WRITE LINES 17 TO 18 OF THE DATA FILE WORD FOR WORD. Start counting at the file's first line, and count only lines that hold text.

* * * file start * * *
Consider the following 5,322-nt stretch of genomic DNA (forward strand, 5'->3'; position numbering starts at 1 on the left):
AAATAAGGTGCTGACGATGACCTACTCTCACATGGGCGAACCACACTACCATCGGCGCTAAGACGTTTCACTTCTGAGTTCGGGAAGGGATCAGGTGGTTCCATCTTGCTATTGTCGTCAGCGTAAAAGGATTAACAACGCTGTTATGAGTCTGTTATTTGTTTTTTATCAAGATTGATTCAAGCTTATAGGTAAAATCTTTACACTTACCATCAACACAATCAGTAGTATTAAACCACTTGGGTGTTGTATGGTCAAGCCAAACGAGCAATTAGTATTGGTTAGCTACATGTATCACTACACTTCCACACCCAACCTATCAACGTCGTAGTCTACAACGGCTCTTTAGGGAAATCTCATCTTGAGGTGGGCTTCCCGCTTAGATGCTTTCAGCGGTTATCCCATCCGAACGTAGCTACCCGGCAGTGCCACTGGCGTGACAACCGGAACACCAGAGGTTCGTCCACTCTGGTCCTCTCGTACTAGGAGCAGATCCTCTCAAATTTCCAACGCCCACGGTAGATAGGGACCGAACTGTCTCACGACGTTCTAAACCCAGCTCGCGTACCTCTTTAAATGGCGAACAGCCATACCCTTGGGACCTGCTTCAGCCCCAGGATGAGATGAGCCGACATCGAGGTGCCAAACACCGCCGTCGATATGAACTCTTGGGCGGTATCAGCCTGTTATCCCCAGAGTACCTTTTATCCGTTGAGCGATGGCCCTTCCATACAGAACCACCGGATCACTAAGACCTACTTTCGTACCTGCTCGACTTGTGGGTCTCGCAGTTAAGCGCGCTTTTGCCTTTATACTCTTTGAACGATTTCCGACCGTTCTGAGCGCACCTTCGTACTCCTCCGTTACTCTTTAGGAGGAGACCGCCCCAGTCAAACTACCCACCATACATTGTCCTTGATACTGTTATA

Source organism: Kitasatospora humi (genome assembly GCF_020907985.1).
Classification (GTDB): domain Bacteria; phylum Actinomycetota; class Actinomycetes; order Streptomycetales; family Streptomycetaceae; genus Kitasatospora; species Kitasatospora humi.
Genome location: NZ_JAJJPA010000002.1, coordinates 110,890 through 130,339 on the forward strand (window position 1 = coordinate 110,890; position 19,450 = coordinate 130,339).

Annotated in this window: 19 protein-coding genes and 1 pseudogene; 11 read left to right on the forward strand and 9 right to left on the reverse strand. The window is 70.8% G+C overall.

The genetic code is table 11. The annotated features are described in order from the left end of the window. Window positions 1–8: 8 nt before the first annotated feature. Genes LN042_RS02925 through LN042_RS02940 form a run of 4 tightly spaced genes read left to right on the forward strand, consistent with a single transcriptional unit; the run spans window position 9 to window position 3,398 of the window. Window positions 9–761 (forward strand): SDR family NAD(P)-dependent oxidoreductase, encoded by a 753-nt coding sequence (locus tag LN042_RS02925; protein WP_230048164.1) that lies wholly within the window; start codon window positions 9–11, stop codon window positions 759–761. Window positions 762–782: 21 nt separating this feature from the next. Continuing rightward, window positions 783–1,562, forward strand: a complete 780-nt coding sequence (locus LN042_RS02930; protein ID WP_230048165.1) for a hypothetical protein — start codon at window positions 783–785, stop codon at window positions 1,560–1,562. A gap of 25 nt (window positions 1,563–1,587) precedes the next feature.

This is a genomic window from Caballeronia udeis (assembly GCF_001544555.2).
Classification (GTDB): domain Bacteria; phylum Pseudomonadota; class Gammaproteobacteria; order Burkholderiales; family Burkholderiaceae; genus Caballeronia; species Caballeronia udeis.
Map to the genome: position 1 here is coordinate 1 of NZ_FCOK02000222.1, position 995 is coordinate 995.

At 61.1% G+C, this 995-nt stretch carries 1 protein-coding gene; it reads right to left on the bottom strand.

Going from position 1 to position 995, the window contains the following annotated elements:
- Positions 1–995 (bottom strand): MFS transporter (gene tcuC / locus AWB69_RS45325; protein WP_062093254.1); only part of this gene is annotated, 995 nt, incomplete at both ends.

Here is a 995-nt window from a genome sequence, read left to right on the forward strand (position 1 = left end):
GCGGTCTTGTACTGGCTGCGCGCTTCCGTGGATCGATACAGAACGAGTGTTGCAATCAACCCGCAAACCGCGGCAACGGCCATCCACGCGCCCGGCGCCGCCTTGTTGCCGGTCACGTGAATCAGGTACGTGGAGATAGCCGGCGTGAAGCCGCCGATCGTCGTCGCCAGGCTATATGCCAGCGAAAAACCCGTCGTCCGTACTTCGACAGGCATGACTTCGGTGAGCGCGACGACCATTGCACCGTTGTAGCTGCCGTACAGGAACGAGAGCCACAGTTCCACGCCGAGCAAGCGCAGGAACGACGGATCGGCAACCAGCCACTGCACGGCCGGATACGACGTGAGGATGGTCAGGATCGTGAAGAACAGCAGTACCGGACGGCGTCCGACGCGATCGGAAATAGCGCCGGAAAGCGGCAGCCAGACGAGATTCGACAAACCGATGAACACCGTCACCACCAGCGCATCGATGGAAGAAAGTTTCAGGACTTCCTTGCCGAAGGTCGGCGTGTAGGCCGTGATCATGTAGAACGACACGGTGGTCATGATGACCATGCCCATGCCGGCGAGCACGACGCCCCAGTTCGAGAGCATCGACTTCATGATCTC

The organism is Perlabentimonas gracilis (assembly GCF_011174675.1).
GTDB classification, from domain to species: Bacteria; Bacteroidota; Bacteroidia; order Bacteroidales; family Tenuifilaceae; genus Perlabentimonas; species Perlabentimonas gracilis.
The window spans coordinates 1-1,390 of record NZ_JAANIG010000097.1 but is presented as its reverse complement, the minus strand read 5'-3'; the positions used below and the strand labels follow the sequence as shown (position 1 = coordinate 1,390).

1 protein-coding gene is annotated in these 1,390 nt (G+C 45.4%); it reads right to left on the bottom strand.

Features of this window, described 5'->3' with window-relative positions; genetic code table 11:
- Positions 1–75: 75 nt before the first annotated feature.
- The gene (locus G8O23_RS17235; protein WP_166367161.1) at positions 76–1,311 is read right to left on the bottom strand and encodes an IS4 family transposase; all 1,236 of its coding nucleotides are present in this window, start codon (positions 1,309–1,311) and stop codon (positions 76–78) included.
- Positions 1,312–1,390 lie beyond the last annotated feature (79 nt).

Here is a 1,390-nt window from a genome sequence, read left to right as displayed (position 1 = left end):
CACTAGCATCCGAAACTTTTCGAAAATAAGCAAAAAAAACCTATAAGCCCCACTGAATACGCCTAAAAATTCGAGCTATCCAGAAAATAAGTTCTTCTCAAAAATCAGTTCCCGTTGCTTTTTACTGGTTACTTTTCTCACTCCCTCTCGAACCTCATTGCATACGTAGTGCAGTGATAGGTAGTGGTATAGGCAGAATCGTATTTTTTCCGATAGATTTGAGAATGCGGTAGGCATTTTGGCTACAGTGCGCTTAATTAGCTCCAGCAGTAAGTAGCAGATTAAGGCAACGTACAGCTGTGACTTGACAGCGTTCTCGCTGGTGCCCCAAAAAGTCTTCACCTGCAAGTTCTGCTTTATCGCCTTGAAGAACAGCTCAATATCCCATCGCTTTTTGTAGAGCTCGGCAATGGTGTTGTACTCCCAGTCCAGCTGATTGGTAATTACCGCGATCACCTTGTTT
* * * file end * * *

GTDB classification, from domain to species: Bacteria; Bacteroidota; Bacteroidia; order Bacteroidales; family Tenuifilaceae; genus Perlabentimonas; species Perlabentimonas gracilis.
The window spans coordinates 1-1,390 of record NZ_JAANIG010000097.1 but is presented as its reverse complement, the minus strand read 5'-3'; the positions used below and the strand labels follow the sequence as shown (position 1 = coordinate 1,390).